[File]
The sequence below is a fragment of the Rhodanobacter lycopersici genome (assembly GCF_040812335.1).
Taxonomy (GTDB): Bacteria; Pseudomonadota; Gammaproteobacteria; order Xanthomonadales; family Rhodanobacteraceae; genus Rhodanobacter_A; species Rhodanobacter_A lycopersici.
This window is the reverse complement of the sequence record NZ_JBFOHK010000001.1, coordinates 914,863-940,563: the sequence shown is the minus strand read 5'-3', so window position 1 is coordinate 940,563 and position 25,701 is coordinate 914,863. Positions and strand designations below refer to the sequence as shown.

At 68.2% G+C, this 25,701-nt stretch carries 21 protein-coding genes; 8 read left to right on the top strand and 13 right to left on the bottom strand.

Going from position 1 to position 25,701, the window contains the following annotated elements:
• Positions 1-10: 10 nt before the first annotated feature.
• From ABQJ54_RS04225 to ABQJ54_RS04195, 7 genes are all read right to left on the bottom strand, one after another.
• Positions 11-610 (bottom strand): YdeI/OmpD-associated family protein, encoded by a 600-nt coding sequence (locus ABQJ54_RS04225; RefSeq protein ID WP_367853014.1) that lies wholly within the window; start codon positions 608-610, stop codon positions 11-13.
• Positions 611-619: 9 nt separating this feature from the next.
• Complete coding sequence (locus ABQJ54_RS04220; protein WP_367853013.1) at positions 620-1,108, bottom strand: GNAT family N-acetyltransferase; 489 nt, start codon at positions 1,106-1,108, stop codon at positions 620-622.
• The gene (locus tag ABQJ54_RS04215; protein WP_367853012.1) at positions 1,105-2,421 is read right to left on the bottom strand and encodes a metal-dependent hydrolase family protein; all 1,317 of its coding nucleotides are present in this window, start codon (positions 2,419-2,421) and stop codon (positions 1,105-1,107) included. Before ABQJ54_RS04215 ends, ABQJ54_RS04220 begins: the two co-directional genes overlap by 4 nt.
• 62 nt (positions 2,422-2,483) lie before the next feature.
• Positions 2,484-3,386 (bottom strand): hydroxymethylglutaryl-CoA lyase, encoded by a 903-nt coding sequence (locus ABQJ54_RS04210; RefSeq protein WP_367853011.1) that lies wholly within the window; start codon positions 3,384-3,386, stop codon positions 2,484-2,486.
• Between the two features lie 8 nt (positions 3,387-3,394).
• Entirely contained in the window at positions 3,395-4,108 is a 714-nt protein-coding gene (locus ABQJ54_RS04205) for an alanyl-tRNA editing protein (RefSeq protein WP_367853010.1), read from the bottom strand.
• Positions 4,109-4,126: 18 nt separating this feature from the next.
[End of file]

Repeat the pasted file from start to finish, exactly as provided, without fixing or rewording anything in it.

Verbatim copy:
The sequence below is a fragment of the Rhodanobacter lycopersici genome (assembly GCF_040812335.1).
Taxonomy (GTDB): Bacteria; Pseudomonadota; Gammaproteobacteria; order Xanthomonadales; family Rhodanobacteraceae; genus Rhodanobacter_A; species Rhodanobacter_A lycopersici.
This window is the reverse complement of the sequence record NZ_JBFOHK010000001.1, coordinates 914,863-940,563: the sequence shown is the minus strand read 5'-3', so window position 1 is coordinate 940,563 and position 25,701 is coordinate 914,863. Positions and strand designations below refer to the sequence as shown.

At 68.2% G+C, this 25,701-nt stretch carries 21 protein-coding genes; 8 read left to right on the top strand and 13 right to left on the bottom strand.

Going from position 1 to position 25,701, the window contains the following annotated elements:
• Positions 1-10: 10 nt before the first annotated feature.
• From ABQJ54_RS04225 to ABQJ54_RS04195, 7 genes are all read right to left on the bottom strand, one after another.
• Positions 11-610 (bottom strand): YdeI/OmpD-associated family protein, encoded by a 600-nt coding sequence (locus ABQJ54_RS04225; RefSeq protein ID WP_367853014.1) that lies wholly within the window; start codon positions 608-610, stop codon positions 11-13.
• Positions 611-619: 9 nt separating this feature from the next.
• Complete coding sequence (locus ABQJ54_RS04220; protein WP_367853013.1) at positions 620-1,108, bottom strand: GNAT family N-acetyltransferase; 489 nt, start codon at positions 1,106-1,108, stop codon at positions 620-622.
• The gene (locus tag ABQJ54_RS04215; protein WP_367853012.1) at positions 1,105-2,421 is read right to left on the bottom strand and encodes a metal-dependent hydrolase family protein; all 1,317 of its coding nucleotides are present in this window, start codon (positions 2,419-2,421) and stop codon (positions 1,105-1,107) included. Before ABQJ54_RS04215 ends, ABQJ54_RS04220 begins: the two co-directional genes overlap by 4 nt.
• 62 nt (positions 2,422-2,483) lie before the next feature.
• Positions 2,484-3,386 (bottom strand): hydroxymethylglutaryl-CoA lyase, encoded by a 903-nt coding sequence (locus ABQJ54_RS04210; RefSeq protein WP_367853011.1) that lies wholly within the window; start codon positions 3,384-3,386, stop codon positions 2,484-2,486.
• Between the two features lie 8 nt (positions 3,387-3,394).
• Entirely contained in the window at positions 3,395-4,108 is a 714-nt protein-coding gene (locus ABQJ54_RS04205) for an alanyl-tRNA editing protein (RefSeq protein WP_367853010.1), read from the bottom strand.
• Positions 4,109-4,126: 18 nt separating this feature from the next.